The Chicago Bears are eagerly anticipating quarterback Justin Fields’ third year in the NFL, hoping the offseason upgrades they have made on offense will set him up for a breakout campaign as a passer in 2023. As far as Fields’ future with the franchise goes, though, their next decision with him figures to be “easy.”
Sports Illustrated’s Matt Verderame recently evaluated all of the first-round selections from the 2021 draft class and made predictions for who among them — 19 of 32 — are expected to have their fifth-year options picked up when decisions are made next May. For Fields, he projects Bears general manager Ryan Poles to have an “easy decision.”
“There’s a world where Fields flops this year, and then the Bears have a tough call on their hands,” Verderame admitted in his May 29 article. “However, considering all the progress Fields made in his second season, the more likely scenario is that general manager Ryan Poles has an easy decision in front of him. As a second-year quarterback, Fields accounted for 3,385 yards and 25 touchdowns, finishing ninth in MVP balloting.”
Can Justin Fields Take Next Step for Bears in 2023?
An exercised fifth-year option for Fields might become a foregone conclusion if he can make even modest strides as a passer in 2023, but the third-year quarterback will need to prove it in the regular season before the Bears can get too eager about his future.
Unlike the 2022 offseason, the Bears have gone to great lengths to improve the supporting cast around Fields for the 2023 season. They insisted upon getting D.J. Moore from Carolina in their deal for the No. 1 overall pick, getting a true top receiver for Fields to depend on alongside Darnell Mooney and Chase Claypool.
The Bears also added two new offensive line starters in right guard Nate Davis and first-round right tackle Darnell Wright and restocked their running back stable with fresh legs, replacing David Montgomery with D’Onta Foreman, Travis Homer and fourth-round pick Roschon Johnson in a rotation that still features third-year Khalil Herbert.
Perhaps equally as important are the defensive upgrades the Bears acquired for 2023. They completely reinvested their linebacker corps, adding T.J. Edwards, Tremaine Edmunds and fifth-round rookie Noah Sewell to a returning group that Jack Sanborn headlined. They also used their Day 2 selections to acquire two standout defensive tackles (Gervon Dexter Sr. and Zacch Pickens) and a perimeter cornerback (Tyrique Stevenson), trading up to ensure they got Stevenson for their 2023 defense.
While there are still holes — a veteran pass rusher would still be nice — the Bears have a far better roster now than they had when they finished the 2022 season.
Can Fields capitalize, though? He did unreal things with his legs in 2022, breaking off several 50-plus-yard runs and finishing with the second-most quarterback rushing yards in NFL history (1,143). There were times, though — when forced to pass — that Fields either held onto the ball too long or missed easier short-to-intermediate passes that killed the momentum of their drives.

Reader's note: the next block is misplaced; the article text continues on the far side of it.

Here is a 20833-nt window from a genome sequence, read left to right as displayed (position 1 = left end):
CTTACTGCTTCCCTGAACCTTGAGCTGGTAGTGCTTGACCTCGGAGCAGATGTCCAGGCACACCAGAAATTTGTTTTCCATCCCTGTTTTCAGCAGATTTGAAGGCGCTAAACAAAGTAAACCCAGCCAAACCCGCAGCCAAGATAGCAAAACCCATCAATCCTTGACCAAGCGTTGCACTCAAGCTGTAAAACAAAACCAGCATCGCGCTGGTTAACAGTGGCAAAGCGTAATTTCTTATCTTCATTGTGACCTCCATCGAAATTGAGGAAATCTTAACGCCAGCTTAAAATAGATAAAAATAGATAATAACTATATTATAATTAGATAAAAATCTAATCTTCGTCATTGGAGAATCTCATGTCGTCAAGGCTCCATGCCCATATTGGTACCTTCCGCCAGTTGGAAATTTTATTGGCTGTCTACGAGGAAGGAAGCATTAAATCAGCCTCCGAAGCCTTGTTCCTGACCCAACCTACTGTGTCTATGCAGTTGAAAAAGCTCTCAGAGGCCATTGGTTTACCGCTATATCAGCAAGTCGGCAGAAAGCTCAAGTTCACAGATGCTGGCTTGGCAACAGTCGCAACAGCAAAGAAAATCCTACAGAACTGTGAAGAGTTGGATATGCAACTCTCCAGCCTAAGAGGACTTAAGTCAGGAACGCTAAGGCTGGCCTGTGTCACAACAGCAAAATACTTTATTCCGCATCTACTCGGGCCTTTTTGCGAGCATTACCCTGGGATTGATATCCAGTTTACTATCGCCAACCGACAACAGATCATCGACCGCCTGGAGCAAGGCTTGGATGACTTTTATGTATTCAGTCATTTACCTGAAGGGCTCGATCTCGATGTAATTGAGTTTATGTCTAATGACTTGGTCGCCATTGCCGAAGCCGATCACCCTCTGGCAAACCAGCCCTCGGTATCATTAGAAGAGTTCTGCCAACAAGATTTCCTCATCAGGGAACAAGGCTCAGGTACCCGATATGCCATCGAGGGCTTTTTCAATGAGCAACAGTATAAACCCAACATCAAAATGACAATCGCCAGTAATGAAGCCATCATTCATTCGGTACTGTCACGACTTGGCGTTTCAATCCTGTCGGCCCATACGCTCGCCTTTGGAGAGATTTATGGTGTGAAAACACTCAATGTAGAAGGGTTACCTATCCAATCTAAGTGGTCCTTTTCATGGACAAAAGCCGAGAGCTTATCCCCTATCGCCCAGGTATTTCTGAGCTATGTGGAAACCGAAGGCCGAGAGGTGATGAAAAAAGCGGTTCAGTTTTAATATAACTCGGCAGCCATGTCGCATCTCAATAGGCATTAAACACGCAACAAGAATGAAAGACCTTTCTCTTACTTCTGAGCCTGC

That’s not to say all of the shortcomings in 2022 fell squarely on Fields’ shoulders, but there are undoubtedly questions he needs to answer if he wants to solidify himself as the franchise quarterback that the Chicago franchise has been awaiting for decades.
Option Could Be Irrelevant if Justin Fields Breaks Out
One thing worth considering about Fields’ 2025 fifth-year option: If he breaks out for the Bears in 2023, the option itself could become irrelevant with the priority then switching to extending Fields rather than dragging out his time on a rookie contract.
Fields stated during the first week of OTAs that he is not worried about a contract extension and remains focused on “wins” for the upcoming season, but the ever-increasing quarterback market could make his future contract situation interest for Chicago as it navigates his long-term future. Joe Burrow and Justin Herbert figure to be the next quarterbacks to sign market-shifting contract extensions with their respective teams, but Fields and his class could be the next in line — so long as he improves.
At this point, it is a little too early to predict what the Bears might have to pay to retain Fields beyond his rookie contract, but Jalen Hurts’ recent contract with the Philadelphia Eagles could be a solid jumping-off point. After Hurts’ breakout year in 2022 that saw him contend for the MVP award, the Eagles extended him on a five-year contract worth $255 million with $110 million fully guaranteed, per Over the Cap.
The Bears — who are projected to remain in cap heaven for at least another offseason — should be able to afford a similar price if Fields follows a similar trajectory, but it is nonetheless a major decision for Poles and his crew to evaluate in the coming years.